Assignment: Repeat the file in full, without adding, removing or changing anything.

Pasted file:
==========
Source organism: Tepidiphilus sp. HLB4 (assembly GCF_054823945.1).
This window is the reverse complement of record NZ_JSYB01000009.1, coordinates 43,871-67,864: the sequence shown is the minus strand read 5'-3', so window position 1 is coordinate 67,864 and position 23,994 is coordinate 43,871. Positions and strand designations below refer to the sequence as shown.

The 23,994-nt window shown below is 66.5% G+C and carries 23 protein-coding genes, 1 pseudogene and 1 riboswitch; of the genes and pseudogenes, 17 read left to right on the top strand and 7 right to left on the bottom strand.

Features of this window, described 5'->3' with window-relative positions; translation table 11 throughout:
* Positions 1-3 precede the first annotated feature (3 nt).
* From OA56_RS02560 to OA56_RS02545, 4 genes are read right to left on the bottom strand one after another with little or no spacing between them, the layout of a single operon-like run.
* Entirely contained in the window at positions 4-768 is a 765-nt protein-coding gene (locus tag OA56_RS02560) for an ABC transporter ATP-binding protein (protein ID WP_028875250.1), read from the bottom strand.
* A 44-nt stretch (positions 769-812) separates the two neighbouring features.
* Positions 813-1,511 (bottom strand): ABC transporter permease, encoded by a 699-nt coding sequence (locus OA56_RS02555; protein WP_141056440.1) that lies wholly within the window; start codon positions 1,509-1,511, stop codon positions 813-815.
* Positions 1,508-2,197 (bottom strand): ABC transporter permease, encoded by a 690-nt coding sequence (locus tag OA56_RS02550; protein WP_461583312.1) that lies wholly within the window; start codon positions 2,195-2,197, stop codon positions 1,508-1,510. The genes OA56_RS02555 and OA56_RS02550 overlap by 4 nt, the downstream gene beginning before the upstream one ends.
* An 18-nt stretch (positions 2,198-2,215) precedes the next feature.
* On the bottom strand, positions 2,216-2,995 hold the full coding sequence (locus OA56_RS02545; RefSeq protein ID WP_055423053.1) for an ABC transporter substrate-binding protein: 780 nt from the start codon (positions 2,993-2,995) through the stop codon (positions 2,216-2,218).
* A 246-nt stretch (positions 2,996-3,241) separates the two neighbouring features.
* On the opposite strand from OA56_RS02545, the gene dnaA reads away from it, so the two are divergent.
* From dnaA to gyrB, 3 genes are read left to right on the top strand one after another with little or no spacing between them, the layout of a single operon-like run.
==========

Source organism: Tepidiphilus sp. HLB4 (assembly GCF_054823945.1).
This window is the reverse complement of record NZ_JSYB01000009.1, coordinates 43,871-67,864: the sequence shown is the minus strand read 5'-3', so window position 1 is coordinate 67,864 and position 23,994 is coordinate 43,871. Positions and strand designations below refer to the sequence as shown.

The 23,994-nt window shown below is 66.5% G+C and carries 23 protein-coding genes, 1 pseudogene and 1 riboswitch; of the genes and pseudogenes, 17 read left to right on the top strand and 7 right to left on the bottom strand.

Features of this window, described 5'->3' with window-relative positions; translation table 11 throughout:
* Positions 1-3 precede the first annotated feature (3 nt).
* From OA56_RS02560 to OA56_RS02545, 4 genes are read right to left on the bottom strand one after another with little or no spacing between them, the layout of a single operon-like run.
* Entirely contained in the window at positions 4-768 is a 765-nt protein-coding gene (locus tag OA56_RS02560) for an ABC transporter ATP-binding protein (protein ID WP_028875250.1), read from the bottom strand.
* A 44-nt stretch (positions 769-812) separates the two neighbouring features.
* Positions 813-1,511 (bottom strand): ABC transporter permease, encoded by a 699-nt coding sequence (locus OA56_RS02555; protein WP_141056440.1) that lies wholly within the window; start codon positions 1,509-1,511, stop codon positions 813-815.
* Positions 1,508-2,197 (bottom strand): ABC transporter permease, encoded by a 690-nt coding sequence (locus tag OA56_RS02550; protein WP_461583312.1) that lies wholly within the window; start codon positions 2,195-2,197, stop codon positions 1,508-1,510. The genes OA56_RS02555 and OA56_RS02550 overlap by 4 nt, the downstream gene beginning before the upstream one ends.
* An 18-nt stretch (positions 2,198-2,215) precedes the next feature.
* On the bottom strand, positions 2,216-2,995 hold the full coding sequence (locus OA56_RS02545; RefSeq protein ID WP_055423053.1) for an ABC transporter substrate-binding protein: 780 nt from the start codon (positions 2,993-2,995) through the stop codon (positions 2,216-2,218).
* A 246-nt stretch (positions 2,996-3,241) separates the two neighbouring features.
* On the opposite strand from OA56_RS02545, the gene dnaA reads away from it, so the two are divergent.
* From dnaA to gyrB, 3 genes are read left to right on the top strand one after another with little or no spacing between them, the layout of a single operon-like run.